WTOP Book Report: MSNBC’s Joy Reid tells WTOP the love story of Civil Rights leaders ‘Medgar & Myrlie’

This story was written as part of the WTOP Book Report series authored by Terik King. Read more of that coverage.

MSNBC’s Joy Reid tells WTOP the love story of Civil Rights leaders ‘Medgar & Myrlie’

When Medgar Evers was slain outside his family home on June 12, 1963, he was the first Civil Rights leader of his era to fall to an assassin’s bullet. That left his young wife, Myrlie, to chart an uncertain path forward as the first national Civil Rights widow — preceding such figures as Dr. Betty Shabazz (the wife of Malcolm X, shot dead in 1965) and Coretta Scott King (wife of Dr. Martin Luther King, Jr., killed in 1968). 

In a wide-ranging interview with the WTOP Book Report, Joy Reid, host of MSNBC’s “The ReidOut” and bestselling author of New York Times bestseller “Medgar & Myrlie,” brings the deeply personal and historical narrative of Medgar and Myrlie Evers into sharp focus. Reid unveils the layers of this remarkable love story, set against the backdrop of the violent and tumultuous Civil Rights Movement in 1950s-1960s Mississippi.

Reid tells WTOP, the genesis of “Medgar & Myrlie” was the profound personal presence of Myrlie Evers-Williams herself.

Recounting their initial encounter on the set of her MSNBC show in 2018, Reid told WTOP, “She’s such a compelling figure. And if you spend 10 minutes with her, and she starts talking about Medgar … she still exemplifies this sense of being just giddy in love with this man. We just got into this conversation, and that conversation stayed with me for years, literally. It was just such a deep love. And it was still so present for her … I thought, ‘You know what? This would be a joy to write about.’”

Joy Reid, host of MSNBC's 'The ReidOut' and author of 'Medgar & Myrlie,' talks to WTOP's Terik King for The Book Report. (WTOP/Terik King)

Born into the struggle

“Medgar & Myrlie” recounts Medgar Evers’ life from his origin as a boy in segregated Mississippi, a place where “death arrives quickly for Black boys,” Reid writes. He grew up under the guidance of his father James (“Crazy Jim”) Evers, a tough and dignified man who earned his nickname by refusing to be cowed or intimidated by the white supremacist status quo in Mississippi. Young Myrlie Beasley, by contrast, was brought up by her proper and protective grandmother and aunt. She had a somewhat more sheltered early life and had patrician aspirations to become a teacher and musician.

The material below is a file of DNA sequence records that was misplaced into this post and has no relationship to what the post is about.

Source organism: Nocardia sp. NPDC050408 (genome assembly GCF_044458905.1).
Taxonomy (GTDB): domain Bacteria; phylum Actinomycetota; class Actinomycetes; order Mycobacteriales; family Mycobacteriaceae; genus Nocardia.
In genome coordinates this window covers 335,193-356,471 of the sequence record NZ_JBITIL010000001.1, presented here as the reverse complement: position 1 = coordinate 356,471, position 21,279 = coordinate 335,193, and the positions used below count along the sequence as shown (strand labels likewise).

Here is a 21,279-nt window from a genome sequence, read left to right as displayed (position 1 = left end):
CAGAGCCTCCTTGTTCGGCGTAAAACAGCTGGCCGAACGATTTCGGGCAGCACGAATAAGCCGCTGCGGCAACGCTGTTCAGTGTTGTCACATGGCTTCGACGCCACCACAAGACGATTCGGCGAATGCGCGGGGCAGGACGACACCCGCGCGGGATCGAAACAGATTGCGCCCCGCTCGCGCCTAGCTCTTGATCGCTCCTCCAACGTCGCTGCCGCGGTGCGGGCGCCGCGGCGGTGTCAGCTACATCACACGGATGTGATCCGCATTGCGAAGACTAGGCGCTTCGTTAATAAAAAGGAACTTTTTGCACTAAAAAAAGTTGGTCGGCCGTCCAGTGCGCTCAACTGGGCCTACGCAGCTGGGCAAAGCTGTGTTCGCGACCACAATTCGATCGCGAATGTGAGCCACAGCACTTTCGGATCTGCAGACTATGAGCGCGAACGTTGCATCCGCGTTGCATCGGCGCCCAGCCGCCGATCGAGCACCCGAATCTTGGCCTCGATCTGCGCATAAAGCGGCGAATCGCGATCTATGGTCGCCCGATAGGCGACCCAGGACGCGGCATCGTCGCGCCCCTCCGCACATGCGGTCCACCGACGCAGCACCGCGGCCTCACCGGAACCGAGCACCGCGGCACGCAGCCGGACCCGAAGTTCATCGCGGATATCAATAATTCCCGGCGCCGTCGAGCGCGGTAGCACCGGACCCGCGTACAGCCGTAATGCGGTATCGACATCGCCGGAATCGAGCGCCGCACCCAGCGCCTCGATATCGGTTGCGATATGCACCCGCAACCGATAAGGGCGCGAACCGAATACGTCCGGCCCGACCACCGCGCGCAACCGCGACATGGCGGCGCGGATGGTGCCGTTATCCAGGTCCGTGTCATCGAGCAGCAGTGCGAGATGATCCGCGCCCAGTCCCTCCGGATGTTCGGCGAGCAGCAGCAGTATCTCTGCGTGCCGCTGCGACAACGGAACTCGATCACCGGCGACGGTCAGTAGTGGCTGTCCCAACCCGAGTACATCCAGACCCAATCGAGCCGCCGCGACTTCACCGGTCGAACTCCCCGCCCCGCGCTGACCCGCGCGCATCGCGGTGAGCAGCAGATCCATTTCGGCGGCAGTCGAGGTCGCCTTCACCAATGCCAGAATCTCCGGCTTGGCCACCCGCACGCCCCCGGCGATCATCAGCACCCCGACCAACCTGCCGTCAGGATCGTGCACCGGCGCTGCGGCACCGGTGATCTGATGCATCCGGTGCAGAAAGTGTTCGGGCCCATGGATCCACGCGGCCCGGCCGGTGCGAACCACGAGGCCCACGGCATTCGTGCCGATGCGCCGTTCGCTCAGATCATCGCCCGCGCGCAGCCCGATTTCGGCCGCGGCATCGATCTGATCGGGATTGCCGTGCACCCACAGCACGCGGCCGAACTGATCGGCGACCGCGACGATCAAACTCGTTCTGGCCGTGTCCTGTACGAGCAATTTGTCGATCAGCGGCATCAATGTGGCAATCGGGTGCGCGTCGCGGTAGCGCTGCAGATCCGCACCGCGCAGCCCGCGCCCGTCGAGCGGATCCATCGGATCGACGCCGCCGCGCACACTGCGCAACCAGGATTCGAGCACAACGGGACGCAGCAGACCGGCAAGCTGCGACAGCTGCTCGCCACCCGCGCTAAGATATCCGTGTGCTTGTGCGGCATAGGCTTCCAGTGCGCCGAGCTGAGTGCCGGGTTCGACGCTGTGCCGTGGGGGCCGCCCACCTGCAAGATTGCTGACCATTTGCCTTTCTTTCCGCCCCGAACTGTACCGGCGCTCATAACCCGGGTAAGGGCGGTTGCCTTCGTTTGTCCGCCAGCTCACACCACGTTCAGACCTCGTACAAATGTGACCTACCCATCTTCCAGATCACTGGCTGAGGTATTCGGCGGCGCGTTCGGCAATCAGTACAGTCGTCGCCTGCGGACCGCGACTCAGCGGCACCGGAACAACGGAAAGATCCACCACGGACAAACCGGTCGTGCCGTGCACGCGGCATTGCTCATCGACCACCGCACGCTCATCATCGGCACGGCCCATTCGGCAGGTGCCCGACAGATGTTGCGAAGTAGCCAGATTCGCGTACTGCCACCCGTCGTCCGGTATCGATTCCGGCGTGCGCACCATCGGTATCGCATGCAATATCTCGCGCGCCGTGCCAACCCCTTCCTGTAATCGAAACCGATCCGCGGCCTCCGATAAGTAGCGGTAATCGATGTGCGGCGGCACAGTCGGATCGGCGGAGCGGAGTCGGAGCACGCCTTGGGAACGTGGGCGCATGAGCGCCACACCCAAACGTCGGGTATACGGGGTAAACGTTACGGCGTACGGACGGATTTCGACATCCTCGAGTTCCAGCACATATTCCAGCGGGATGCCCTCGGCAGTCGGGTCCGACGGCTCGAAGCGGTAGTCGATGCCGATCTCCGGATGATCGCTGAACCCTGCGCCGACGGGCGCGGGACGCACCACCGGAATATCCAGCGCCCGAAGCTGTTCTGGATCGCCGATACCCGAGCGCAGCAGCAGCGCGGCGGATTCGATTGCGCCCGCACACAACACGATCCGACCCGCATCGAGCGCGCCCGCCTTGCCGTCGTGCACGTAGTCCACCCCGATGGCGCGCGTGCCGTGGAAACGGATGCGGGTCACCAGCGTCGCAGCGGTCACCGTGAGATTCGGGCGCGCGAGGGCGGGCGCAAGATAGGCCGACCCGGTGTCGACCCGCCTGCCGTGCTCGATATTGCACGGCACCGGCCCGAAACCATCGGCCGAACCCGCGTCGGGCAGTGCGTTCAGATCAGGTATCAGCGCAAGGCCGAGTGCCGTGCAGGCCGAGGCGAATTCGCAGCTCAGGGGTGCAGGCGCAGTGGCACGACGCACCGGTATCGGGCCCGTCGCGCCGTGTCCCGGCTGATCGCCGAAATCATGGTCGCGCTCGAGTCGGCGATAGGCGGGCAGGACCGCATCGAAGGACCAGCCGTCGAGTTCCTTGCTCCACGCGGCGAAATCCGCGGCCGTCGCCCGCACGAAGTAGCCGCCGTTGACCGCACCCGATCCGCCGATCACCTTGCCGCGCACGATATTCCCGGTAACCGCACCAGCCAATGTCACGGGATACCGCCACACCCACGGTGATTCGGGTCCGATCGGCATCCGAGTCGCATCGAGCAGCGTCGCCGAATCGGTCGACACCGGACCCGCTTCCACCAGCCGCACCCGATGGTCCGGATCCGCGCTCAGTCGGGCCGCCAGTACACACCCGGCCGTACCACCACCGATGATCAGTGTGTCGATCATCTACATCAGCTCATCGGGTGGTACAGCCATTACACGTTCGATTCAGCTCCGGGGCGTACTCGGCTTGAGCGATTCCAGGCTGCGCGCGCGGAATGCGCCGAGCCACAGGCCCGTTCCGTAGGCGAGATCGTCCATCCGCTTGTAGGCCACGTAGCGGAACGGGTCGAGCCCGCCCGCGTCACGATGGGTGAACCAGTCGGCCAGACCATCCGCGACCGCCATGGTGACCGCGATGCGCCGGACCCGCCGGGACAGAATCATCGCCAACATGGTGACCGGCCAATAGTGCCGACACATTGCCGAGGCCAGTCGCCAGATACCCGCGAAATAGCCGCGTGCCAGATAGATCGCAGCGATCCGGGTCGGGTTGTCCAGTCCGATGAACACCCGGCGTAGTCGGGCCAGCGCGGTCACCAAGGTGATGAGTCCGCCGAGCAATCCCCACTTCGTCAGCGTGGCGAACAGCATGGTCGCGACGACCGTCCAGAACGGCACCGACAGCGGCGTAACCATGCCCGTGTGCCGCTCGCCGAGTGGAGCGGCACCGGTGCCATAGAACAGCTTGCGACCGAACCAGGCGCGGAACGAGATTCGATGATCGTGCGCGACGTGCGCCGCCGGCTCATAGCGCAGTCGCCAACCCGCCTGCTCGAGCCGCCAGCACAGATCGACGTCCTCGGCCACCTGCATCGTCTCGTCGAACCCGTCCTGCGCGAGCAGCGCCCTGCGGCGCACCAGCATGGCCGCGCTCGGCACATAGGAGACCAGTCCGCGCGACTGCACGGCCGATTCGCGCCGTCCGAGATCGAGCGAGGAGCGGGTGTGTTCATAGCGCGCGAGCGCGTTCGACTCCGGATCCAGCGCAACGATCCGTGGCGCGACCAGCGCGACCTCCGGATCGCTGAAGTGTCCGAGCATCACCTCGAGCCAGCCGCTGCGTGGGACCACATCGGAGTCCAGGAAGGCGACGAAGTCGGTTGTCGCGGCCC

By the time they met as first-year students at Alcorn Agricultural and Mechanical College (a historically Black college, now Alcorn State University), Medgar had already witnessed lynchings of Black men and served on D-Day at Omaha Beach during World War II, only to return home to the U.S. and be beaten himself for not moving to the back of a bus — while dressed in his army uniform.

“That actually set Medgar Evers on this course of really believing that the right to vote was the right to dignity,” said Reid, “the right to live as free men was something he had earned as a veteran, (and) as somebody who had fought for this country.” 

Myrlie, for her part, was wary, yet intrigued by the worldly upperclassman who respectfully wooed her.

“She was a feisty sister, and they had a contentious relationship, because … she knew that the things he was doing — trying to convince (Black) people to register to vote — could get him killed. She was not shy about letting him know how she felt,” Reid said. 

Reid’s narrative highlights how Myrlie reached a place of unwavering support for Medgar’s activism, despite her fears and reservations about the dangers he faced.

Love, family and the fight for justice

Medgar and Myrlie married in 1951, and three years later Medgar was named the NAACP’s first field secretary for Mississippi. In this position, he helped organize boycotts and set up new local chapters of the NAACP, bringing added visibility and dangers to the family’s life. Myrlie supported her husband by working as his secretary and confidant, but “it increases the tension between them. She was very frank and very blunt about it. And so a lot of the book is talking about this very real relationship that was love, tension, arguments, the whole nine … everything that goes with a real marriage.”

“Medgar & Myrlie” paints a vivid picture of the oppressive racist forces operating in ’50s and ’60s Mississippi: from the KKK, to white Citizens’ Councils formed to track and penalize any Black people attempting to register to vote or join the NAACP, to the Sovereignty Commission, a unique agency formed by the State of Mississippi for the express purpose of spying on its citizens.